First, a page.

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With so many Android Wear choices on offer, how do you choose? / © Google

What to consider when buying a smartwatch

There are a few things to think about: size and weight, style, display type (some displays are easier to read outdoors than others), battery size and so on. Consider what you want from your watch and how you plan to use it. All of them offer a degree of water-resistance and all are reasonably light.

If you plan to never take your smartwatch off except to charge it, then a large battery is critical. If you’re outdoors a lot then you might want to opt for a smartwatch with an LCD display. OLED displays are better for battery life but they are not always so visible in the sunshine.

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Picking the right style and display type for your lifestyle are important. / © ANDROIDPIT

Internally, most Android Wear watches are about the same, so there’s no real technical advantage of one over the other. Battery size and life, screen resolution and type are the main considerations. If you have a very slim wrist you might want to avoid the particularly large designs, so size is a consideration too. Arguably the biggest factor will be style – you want the watch you wear to look good, after all.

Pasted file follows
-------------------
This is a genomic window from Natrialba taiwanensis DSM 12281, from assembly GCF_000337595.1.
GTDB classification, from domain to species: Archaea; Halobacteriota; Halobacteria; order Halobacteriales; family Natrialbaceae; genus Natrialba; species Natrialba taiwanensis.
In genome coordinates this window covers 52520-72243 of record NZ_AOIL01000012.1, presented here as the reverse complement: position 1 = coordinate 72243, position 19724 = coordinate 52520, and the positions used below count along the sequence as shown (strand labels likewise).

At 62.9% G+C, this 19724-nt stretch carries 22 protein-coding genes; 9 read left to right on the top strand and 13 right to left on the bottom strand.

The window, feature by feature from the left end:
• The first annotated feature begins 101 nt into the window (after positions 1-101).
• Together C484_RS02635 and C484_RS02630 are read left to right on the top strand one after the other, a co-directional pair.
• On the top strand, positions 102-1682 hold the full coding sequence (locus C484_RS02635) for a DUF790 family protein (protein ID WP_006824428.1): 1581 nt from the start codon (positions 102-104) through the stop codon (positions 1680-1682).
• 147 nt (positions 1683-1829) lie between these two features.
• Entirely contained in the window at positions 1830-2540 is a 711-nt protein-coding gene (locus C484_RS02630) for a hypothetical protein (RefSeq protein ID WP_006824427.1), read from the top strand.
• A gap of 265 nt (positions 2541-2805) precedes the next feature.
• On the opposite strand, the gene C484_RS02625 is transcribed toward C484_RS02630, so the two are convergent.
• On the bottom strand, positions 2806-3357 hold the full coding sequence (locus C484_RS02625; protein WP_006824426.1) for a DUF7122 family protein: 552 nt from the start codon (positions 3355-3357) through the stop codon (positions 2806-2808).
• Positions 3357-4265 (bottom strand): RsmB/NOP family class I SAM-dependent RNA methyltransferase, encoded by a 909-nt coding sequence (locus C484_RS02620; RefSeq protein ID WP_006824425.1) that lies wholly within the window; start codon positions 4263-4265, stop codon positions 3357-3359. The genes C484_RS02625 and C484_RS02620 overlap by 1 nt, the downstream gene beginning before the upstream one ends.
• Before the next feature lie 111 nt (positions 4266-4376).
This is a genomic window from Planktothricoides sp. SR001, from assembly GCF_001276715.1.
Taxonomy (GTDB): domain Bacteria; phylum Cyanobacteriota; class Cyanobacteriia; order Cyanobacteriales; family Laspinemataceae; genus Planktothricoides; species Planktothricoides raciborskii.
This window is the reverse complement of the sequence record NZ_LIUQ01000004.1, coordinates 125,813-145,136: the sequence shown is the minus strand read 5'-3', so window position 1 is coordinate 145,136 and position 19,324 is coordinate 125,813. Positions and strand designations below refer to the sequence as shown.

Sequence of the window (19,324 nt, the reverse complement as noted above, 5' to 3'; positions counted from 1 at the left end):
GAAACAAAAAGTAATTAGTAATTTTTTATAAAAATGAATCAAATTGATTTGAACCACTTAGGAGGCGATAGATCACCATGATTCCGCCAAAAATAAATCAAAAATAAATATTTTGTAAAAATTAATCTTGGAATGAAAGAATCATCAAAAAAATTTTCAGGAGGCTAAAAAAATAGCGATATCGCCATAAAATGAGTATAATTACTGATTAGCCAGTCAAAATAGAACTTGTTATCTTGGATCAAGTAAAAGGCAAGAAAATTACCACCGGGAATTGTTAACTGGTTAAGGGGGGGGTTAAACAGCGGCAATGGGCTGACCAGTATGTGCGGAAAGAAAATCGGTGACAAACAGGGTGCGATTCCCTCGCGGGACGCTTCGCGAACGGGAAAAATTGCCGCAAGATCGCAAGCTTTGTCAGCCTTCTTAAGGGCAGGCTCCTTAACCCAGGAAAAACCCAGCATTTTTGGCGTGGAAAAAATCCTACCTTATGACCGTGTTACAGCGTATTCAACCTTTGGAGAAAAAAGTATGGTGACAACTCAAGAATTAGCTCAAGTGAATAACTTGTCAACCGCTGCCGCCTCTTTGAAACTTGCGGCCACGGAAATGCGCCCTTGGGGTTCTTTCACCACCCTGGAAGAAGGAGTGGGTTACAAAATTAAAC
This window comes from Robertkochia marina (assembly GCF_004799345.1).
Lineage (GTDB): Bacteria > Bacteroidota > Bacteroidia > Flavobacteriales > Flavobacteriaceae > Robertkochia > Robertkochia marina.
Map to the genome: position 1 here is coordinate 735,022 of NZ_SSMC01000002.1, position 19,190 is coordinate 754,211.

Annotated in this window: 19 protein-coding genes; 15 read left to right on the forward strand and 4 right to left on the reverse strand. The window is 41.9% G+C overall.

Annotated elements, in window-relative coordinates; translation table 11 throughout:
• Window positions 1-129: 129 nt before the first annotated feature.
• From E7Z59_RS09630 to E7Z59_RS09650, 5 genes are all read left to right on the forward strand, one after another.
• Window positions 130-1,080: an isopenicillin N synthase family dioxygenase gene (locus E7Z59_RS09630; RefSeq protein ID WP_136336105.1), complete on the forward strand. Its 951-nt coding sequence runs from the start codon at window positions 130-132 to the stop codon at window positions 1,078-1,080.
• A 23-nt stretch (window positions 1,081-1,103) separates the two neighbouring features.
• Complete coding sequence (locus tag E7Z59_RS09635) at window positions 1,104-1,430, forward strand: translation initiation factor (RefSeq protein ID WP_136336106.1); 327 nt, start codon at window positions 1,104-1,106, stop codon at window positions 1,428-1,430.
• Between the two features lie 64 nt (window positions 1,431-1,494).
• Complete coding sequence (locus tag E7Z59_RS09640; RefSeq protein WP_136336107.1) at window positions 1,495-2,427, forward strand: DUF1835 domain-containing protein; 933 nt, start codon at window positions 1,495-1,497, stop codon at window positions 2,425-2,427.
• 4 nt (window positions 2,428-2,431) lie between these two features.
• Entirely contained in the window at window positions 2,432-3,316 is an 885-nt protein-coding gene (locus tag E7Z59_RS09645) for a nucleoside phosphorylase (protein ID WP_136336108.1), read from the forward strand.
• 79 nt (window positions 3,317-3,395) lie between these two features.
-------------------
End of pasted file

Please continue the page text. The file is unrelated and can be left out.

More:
Do you own any Android wearables? Which would you say is the best Android smartwatch? Tell us what you think in the comments.

Posted by Kris Carlon from https://www.androidpit.com/best-android-wear-smartwatches

Android Wear Introduction–Ranjan.D

Android wear is an operating system and an open platform software specially designed for smart watches and other wearable devices. Some were in March 2014, Google announced or introduced the world with  “Android Wear”, a new version of android operating system for wearables.